Press: Tell us more about the university’s teaching style.
Samantha: Lectures are optional, and depending on how students study, some people can get away with not going for the lectures and just reading the lecture notes. Some lecturers can be difficult to follow, and lectures may start at 9 am, so some people find that there’s no point attending them. I find it very hard to catch up if I skip a lecture; however, going for lectures doesn’t necessarily make you perform better!

There are also supervisions, which are sessions during which you and a few other course mates have an academic discussion with your supervisor. The supervisor is someone who knows quite a bit about that field of study. For the medical course in my college, there are about 4 students to a supervisor.

Medical students also have to do dissections. We spend about 4 hours with a cadaver, and there are 6 people to one cadaver. Hence, you really get a lot of time practising your surgical skills and exploring the human body. Most of the anatomy’s learnt via dissection, so I find it extremely helpful.

Samantha on the Cambridge campus. ‘GDBO’ is an acronym that Oxford students would likely feel slighted by. [Source: Samantha Chan]

Samantha on the Cambridge campus. ‘GDBO’ is an acronym that Oxford students would likely feel slighted by. [Source: Samantha Chan]

Press: What is the nature of your accommodation?
Samantha: The college provides you with accommodation. Churchill College is quite lucky to have all undergraduates living on the main college campus, so I get to mix around with people from all the different years. You get quite a nice social aspect to that. Most other colleges have accommodation sites around the city, which could lose a part of the feeling of living in a college community. All rooms are single, and – it differs from college to college – but for my college, the rooms are of a really decent size.

The modern-looking Churchill College, which was named after Winston Churchill. [Source:]

The modern-looking Churchill College, which was named after Winston Churchill. [Source: Link]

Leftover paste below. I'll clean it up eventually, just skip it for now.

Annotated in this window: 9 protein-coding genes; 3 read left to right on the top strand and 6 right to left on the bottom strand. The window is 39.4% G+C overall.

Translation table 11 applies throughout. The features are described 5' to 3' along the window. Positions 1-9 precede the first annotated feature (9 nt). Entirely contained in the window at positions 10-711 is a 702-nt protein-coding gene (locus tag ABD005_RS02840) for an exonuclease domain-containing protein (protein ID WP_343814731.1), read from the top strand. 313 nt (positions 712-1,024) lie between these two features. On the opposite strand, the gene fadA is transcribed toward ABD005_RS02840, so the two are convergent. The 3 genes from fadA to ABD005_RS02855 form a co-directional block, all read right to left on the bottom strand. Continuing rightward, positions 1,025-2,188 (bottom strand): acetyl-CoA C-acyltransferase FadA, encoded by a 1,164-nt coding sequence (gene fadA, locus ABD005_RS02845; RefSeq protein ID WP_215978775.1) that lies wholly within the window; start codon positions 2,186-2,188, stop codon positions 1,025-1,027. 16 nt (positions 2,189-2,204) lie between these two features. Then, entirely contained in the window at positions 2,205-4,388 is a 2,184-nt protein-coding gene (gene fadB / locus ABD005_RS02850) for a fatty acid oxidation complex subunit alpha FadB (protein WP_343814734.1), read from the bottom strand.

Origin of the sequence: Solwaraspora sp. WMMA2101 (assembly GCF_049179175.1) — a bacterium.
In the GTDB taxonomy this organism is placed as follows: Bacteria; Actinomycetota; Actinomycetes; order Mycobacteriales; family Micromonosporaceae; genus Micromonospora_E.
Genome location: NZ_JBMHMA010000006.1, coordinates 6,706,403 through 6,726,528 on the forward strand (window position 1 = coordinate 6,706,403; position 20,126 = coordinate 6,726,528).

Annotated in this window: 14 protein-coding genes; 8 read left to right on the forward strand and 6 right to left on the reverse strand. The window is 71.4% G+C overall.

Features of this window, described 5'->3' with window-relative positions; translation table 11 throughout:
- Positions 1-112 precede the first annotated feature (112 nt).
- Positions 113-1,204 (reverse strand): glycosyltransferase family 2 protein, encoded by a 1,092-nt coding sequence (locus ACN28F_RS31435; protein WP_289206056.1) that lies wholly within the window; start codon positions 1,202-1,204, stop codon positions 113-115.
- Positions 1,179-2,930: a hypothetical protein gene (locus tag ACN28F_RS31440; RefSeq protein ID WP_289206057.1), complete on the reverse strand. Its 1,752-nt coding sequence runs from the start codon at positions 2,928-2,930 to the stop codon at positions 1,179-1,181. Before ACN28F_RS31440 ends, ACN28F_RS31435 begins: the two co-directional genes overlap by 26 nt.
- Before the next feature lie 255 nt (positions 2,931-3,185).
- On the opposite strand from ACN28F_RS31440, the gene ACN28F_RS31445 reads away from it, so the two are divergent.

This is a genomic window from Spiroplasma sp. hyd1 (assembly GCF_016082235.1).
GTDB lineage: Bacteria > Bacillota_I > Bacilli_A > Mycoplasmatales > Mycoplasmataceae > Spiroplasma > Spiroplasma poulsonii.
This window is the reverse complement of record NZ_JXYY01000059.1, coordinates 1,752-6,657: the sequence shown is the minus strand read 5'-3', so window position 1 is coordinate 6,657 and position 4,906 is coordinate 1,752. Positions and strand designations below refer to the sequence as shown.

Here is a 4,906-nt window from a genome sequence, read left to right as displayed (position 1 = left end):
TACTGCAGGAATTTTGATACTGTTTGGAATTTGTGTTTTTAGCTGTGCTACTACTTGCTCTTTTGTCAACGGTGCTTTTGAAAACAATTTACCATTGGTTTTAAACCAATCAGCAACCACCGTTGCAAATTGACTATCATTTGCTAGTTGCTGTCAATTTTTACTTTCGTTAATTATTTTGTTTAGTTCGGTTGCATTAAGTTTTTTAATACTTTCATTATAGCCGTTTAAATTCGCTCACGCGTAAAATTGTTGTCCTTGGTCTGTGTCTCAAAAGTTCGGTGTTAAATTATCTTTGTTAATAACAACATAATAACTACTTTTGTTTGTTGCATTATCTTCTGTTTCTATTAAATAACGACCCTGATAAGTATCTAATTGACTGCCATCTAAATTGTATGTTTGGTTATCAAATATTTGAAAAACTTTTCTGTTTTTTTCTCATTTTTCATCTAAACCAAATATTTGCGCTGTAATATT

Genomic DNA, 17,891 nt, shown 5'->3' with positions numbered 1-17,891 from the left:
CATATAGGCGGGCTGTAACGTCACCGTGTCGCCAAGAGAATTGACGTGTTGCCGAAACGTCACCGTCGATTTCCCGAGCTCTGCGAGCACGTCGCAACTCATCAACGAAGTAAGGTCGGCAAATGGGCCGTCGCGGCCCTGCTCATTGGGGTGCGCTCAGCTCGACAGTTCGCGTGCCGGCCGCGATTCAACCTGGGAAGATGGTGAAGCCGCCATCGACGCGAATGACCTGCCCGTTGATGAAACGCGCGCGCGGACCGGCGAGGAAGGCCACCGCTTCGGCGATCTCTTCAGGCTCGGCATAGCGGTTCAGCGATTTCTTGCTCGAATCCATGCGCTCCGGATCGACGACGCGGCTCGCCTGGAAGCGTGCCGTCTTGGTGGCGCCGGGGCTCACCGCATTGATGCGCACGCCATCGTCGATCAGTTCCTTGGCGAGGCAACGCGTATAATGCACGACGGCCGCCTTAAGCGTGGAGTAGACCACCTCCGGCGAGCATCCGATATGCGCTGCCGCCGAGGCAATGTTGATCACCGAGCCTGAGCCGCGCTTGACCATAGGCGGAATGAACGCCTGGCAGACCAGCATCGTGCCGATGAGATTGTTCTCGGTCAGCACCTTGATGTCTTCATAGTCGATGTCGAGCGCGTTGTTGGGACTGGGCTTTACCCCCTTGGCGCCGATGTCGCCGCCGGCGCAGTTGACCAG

As undergraduate accommodation is provided by all colleges, Cambridge University is set apart from other universities. For example, London universities would provide university accommodation in your first year. However, in your second year, you have to go out and find a bunch of friends to live with and rent a house. You don’t really get the social aspect of university this way, and that’s why I find that such a college experience is really valuable – you get to mix around with a diverse bunch of people and make close friends from living with them throughout your undergraduate years.

Press: What about the cost of living – is it very expensive?
Samantha: Well, it’s generally cheaper than London. Cambridge is more expensive than the rest of the UK; when comparing the UK to Singapore, the UK is more expensive. A normal dinner would probably cost about 10 pounds, which is about 20 SGD; a regular meal at college, like one from Subway, would be 3 or 4 pounds, so that’s about 6 to 8 SGD.

Rent for me next year is going to be 1200 pounds for 10 weeks. It ranges from 800-1600 pounds, but it’s still much cheaper than that in London. Rent in London starts at about 150 pounds a week, and the terms are longer (48 weeks), whereas Cambridge has 30 week terms.

However, one good thing is that in Cambridge, people commute from place to place via bicycle, so it’s free. In contrast, if you’re studying in London, you have to take the Tube, which is rather pricey. Public transport in Singapore is much, much cheaper than the London Tube.

Press: Did you have any trouble acclimating to the university environment (e.g. cultural shocks or homesickness)? If so, how did you overcome this?
Samantha: Since there’s a really strong Singaporean community there (it’s called CUMSA, which stands for Cambridge University Malaysia and Singapore Association), it is actually possible to hang out with Singaporeans if you feel like doing so. Being part of CUMSA gives you a “family”: you have parents, siblings and so on. Thankfully, my CUMSA family was pretty close and we met up occasionally to eat and have several cookouts, especially for Chinese New Year. Joining CUMSA activities (or events organised by Singaporean friends) is a great way of keeping in touch with home and feeling Singaporean.

Regarding British culture, drinking and finding relationships are pretty much the norm amongst the local students. Social activities often involve alcohol, but there (mostly) isn’t a pressure to drink if you do not want to. It might be a culture shock to some at first, but the different cultural norms have grown on me. People in the UK are also much more open to issues about sexuality; for example, each college has an LGBT+ Welfare Officer to cater to the needs of those who identify as LGBT+ by being a listening ear to their problems and organising socials/Swaps.